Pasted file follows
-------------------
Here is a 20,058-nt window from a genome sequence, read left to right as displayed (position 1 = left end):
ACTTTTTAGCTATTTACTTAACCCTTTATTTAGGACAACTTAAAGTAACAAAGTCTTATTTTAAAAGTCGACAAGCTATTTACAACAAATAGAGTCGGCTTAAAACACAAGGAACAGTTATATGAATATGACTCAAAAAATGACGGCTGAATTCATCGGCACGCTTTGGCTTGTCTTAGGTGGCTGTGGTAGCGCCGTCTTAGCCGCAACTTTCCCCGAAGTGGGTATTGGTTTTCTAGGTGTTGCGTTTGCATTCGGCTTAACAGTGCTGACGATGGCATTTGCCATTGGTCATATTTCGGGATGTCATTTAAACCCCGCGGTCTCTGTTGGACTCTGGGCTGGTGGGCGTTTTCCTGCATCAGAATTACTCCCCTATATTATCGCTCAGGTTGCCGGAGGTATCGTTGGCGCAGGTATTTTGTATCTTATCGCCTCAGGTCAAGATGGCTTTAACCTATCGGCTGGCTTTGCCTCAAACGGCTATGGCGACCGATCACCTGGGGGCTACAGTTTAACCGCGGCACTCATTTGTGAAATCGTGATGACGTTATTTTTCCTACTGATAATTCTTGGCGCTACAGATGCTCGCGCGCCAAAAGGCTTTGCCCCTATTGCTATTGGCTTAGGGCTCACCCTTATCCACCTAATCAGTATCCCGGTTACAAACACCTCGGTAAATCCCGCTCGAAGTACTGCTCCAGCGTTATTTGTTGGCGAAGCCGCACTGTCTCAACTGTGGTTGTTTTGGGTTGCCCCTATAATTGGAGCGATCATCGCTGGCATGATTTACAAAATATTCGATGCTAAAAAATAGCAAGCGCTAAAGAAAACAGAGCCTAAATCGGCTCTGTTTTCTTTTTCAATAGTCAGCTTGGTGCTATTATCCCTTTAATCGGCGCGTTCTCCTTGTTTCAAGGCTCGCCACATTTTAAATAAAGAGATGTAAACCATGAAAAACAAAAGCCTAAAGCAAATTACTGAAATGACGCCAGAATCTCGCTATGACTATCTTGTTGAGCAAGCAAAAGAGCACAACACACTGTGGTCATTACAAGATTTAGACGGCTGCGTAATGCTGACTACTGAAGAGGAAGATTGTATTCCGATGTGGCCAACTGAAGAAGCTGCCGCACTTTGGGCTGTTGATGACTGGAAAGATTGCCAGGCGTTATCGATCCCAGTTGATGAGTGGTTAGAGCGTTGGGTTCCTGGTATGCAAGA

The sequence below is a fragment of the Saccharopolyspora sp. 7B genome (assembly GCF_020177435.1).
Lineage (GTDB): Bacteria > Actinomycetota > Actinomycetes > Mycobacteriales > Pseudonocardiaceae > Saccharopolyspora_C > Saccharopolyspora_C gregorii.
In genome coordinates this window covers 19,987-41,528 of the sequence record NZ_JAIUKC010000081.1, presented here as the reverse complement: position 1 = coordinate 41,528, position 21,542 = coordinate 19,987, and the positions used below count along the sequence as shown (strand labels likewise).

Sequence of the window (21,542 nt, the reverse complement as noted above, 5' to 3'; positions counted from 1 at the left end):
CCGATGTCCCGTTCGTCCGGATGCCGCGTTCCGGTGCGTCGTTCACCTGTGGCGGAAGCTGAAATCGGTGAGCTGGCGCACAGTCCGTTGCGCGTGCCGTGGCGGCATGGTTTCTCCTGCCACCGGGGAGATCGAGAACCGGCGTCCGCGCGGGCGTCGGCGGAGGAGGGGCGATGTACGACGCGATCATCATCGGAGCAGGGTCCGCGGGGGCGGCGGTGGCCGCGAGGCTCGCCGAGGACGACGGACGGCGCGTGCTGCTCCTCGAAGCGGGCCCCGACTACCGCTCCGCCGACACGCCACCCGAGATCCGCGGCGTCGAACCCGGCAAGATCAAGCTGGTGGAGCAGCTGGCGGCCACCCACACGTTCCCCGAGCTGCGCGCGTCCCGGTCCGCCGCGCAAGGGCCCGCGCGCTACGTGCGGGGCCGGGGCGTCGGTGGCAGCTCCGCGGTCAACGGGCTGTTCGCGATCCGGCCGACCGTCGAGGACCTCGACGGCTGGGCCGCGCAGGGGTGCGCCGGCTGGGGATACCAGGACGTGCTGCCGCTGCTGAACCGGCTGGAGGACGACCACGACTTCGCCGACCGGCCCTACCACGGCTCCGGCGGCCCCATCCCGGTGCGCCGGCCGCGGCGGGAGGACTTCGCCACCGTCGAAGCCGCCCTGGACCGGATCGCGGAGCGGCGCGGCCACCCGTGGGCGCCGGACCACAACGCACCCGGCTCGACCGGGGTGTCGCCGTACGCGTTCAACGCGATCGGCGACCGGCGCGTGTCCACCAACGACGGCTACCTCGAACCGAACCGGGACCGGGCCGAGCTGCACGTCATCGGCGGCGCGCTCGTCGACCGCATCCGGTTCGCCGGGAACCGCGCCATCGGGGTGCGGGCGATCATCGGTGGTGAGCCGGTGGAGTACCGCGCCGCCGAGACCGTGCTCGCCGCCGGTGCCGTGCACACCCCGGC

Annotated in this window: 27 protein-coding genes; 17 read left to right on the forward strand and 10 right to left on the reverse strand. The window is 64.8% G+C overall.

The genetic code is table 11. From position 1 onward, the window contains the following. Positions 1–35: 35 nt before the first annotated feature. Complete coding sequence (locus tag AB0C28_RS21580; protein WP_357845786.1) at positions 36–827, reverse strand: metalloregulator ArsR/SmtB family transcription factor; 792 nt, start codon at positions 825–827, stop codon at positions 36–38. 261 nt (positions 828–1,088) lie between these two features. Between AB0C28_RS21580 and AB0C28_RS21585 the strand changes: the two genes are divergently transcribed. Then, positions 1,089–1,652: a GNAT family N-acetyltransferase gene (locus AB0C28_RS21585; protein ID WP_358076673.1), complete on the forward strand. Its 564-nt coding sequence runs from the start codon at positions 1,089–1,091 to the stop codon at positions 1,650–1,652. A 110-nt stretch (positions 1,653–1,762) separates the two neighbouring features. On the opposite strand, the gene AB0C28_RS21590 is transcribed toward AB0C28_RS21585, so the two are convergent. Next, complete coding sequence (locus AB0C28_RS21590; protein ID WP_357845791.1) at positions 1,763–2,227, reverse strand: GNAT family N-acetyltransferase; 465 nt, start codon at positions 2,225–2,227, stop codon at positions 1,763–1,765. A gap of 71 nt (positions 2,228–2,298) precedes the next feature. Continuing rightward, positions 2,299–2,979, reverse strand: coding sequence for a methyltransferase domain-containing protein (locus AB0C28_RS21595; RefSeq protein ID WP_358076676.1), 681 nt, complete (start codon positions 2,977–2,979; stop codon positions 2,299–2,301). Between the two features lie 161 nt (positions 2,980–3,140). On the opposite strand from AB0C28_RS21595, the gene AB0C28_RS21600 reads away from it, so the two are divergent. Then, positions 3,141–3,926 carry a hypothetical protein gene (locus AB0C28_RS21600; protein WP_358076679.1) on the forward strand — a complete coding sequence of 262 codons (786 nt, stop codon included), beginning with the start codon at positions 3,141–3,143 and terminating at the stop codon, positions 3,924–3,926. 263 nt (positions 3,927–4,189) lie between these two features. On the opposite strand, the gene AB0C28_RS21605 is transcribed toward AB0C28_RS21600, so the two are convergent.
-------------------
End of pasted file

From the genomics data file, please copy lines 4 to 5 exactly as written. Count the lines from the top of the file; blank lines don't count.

Lineage (GTDB): Bacteria > Actinomycetota > Actinomycetes > Mycobacteriales > Pseudonocardiaceae > Saccharopolyspora_C > Saccharopolyspora_C gregorii.
In genome coordinates this window covers 19,987-41,528 of the sequence record NZ_JAIUKC010000081.1, presented here as the reverse complement: position 1 = coordinate 41,528, position 21,542 = coordinate 19,987, and the positions used below count along the sequence as shown (strand labels likewise).